Farm Fowl: Beatrix The Hunter **Warning: Graphic Photos**

You may already know that chickens are omnivorous opportunists and, given the chance, they’ll devour a variety of protein sources: I’ve seen chickens chase down and eat small frogs (wince), along with a variety of insects. Recently, we were very surprised to see one of our hens running around with an unusual “treat” in her beak.

You may remember Beatrix from an earlier post where we discussed treating a recalcitrant case of bumblefoot. Bea had to spend a substantial period of time in the “infirmary” (AKA the attached garage) while her stubborn infection was addressed. Though she grew fond of the pampered life – she enjoyed her “spa” time so much that she would literally go to sleep while her foot soaked in epsom salts (thank goodness for the “sling”!) – her foot did eventually heal, and she rejoined her flockmates.

Bea is a big girl, and she quickly re-established her position (near the top) of the flock. One day, as we went about doing the morning chores, I noticed that she was drawing attention to herself by running around. And if you raise chickens, you’ll recognize the behavior of a hen who has acquired some sort of “prize” that she doesn’t want to share with anyone else.

What is that?

Since we no longer free range our ladies due to heavy hawk and fox pressure, they’re limited to the confines of their run. Would I prefer that they free range? Sure, but it’s not worth the risk of discovering dead or injured birds and we’ve had zero losses to predators since we changed to a coop+run setup. Insects and other creatures can still access the run because it’s fenced and covered by aviary netting, and a couple of young mulberry trees overhang the area, so I thought that maybe Bea had found a tasty and hapless bug. When I took a closer look, however, I realized that she was running around with something quite different.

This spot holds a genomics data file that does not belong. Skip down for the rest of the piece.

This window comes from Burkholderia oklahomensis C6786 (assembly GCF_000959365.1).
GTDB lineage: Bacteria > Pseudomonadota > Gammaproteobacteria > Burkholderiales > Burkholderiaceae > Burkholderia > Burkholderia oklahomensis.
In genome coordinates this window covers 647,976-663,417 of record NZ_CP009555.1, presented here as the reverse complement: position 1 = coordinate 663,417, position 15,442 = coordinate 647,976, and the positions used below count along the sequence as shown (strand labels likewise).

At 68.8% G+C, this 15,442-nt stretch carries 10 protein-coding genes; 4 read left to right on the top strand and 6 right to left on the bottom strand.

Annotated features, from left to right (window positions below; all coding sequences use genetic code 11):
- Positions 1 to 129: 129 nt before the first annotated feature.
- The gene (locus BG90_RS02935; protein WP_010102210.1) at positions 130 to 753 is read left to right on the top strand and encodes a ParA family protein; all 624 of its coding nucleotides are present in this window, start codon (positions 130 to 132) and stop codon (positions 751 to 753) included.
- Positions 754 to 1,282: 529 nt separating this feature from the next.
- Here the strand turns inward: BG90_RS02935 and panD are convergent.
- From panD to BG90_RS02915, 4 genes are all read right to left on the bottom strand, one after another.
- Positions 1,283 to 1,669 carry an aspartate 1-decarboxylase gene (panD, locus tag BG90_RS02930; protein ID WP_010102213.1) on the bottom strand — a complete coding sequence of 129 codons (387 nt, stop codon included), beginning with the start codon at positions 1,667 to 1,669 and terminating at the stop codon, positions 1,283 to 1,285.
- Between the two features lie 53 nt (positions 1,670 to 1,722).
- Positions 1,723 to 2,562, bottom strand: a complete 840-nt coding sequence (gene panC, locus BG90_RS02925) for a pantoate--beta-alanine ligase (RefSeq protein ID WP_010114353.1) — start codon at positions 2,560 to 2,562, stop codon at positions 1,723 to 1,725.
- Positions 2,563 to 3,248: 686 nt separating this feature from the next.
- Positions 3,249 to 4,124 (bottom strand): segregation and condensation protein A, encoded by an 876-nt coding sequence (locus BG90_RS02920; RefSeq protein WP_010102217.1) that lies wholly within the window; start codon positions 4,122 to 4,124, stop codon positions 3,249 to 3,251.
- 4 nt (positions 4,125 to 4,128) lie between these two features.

Playing keep away

It was a mouse! Here in the “country”, there are mice, so seeing a mouse wasn’t surprising…but how had she caught it? All I can surmise is that the mouse wandered into the run, and Bea snatched it up. Once the other girls realized that she had a prize, they began chasing her. She was determined, however, to keep it to herself.

When her pursuers finally concluded that she wasn’t going to give up the mouse, she began trying to swallow it. This is where I became concerned: the size of the mouse looked grossly disproportionate to the size of her beak. At one point, I thought she was going to choke on it, and I was ready to pull it back out if necessary.

As the photos show, worry was unnecessary. Bea swallowed the mouse like a snake swallows its prey. And then she went back to eating her fermented feed, too!

While I was watching the mouse-eating saga, I noticed that her foot (the same one we had treated previously) looked swollen again, so I brought her back into the “infirmary”. This also gave me the opportunity to monitor her to ensure that the mouse didn’t cause some kind of digestive issue. Also a needless concern – while she had some unusual-looking (and smelling) poop, she seemed to digest that mouse without any difficulty.

When I examined her foot, I found a lump there that was suggestive of a recurrence of the infection. I pressed on the lump and – to my surprise – it actually popped, bloodlessly, out of the skin of her foot, leaving a very clean pocket in the skin! After a careful cleaning, application of clear iodine and antibiotic ointment, wrapping with elastic bandaging, and some quality time indoors, she was right as rain and returned to the flock.

Yep, that came out

She may look like a big, fluffy, and harmless hen, but make no mistake: Bea is a killer. And she likes free range mice!